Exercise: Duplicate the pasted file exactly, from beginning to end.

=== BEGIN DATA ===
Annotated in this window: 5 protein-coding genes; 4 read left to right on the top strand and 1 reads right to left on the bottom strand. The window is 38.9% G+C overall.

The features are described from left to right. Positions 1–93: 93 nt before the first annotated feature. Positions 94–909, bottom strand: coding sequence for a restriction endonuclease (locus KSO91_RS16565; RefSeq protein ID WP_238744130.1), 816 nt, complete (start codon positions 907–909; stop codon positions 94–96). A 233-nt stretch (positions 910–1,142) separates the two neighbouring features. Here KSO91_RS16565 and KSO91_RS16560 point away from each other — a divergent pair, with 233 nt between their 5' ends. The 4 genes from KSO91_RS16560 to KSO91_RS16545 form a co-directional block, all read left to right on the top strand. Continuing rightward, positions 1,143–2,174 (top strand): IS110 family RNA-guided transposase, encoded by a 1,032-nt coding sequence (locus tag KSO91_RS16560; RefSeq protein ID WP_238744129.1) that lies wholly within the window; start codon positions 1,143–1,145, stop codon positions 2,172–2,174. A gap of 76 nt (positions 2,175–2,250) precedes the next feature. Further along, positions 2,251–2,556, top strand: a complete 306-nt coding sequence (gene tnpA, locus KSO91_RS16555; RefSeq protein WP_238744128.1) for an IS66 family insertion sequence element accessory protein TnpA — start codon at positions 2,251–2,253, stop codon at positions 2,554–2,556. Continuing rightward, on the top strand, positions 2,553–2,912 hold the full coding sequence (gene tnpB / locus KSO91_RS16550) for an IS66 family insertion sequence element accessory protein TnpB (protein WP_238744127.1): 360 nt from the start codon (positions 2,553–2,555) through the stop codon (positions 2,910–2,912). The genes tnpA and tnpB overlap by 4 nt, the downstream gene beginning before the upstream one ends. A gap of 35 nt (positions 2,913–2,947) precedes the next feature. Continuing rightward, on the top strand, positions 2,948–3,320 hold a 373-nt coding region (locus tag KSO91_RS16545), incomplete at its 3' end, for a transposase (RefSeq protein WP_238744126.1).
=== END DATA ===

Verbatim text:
Annotated in this window: 5 protein-coding genes; 4 read left to right on the top strand and 1 reads right to left on the bottom strand. The window is 38.9% G+C overall.

The features are described from left to right. Positions 1–93: 93 nt before the first annotated feature. Positions 94–909, bottom strand: coding sequence for a restriction endonuclease (locus KSO91_RS16565; RefSeq protein ID WP_238744130.1), 816 nt, complete (start codon positions 907–909; stop codon positions 94–96). A 233-nt stretch (positions 910–1,142) separates the two neighbouring features. Here KSO91_RS16565 and KSO91_RS16560 point away from each other — a divergent pair, with 233 nt between their 5' ends. The 4 genes from KSO91_RS16560 to KSO91_RS16545 form a co-directional block, all read left to right on the top strand. Continuing rightward, positions 1,143–2,174 (top strand): IS110 family RNA-guided transposase, encoded by a 1,032-nt coding sequence (locus tag KSO91_RS16560; RefSeq protein ID WP_238744129.1) that lies wholly within the window; start codon positions 1,143–1,145, stop codon positions 2,172–2,174. A gap of 76 nt (positions 2,175–2,250) precedes the next feature. Further along, positions 2,251–2,556, top strand: a complete 306-nt coding sequence (gene tnpA, locus KSO91_RS16555; RefSeq protein WP_238744128.1) for an IS66 family insertion sequence element accessory protein TnpA — start codon at positions 2,251–2,253, stop codon at positions 2,554–2,556. Continuing rightward, on the top strand, positions 2,553–2,912 hold the full coding sequence (gene tnpB / locus KSO91_RS16550) for an IS66 family insertion sequence element accessory protein TnpB (protein WP_238744127.1): 360 nt from the start codon (positions 2,553–2,555) through the stop codon (positions 2,910–2,912). The genes tnpA and tnpB overlap by 4 nt, the downstream gene beginning before the upstream one ends. A gap of 35 nt (positions 2,913–2,947) precedes the next feature. Continuing rightward, on the top strand, positions 2,948–3,320 hold a 373-nt coding region (locus tag KSO91_RS16545), incomplete at its 3' end, for a transposase (RefSeq protein WP_238744126.1).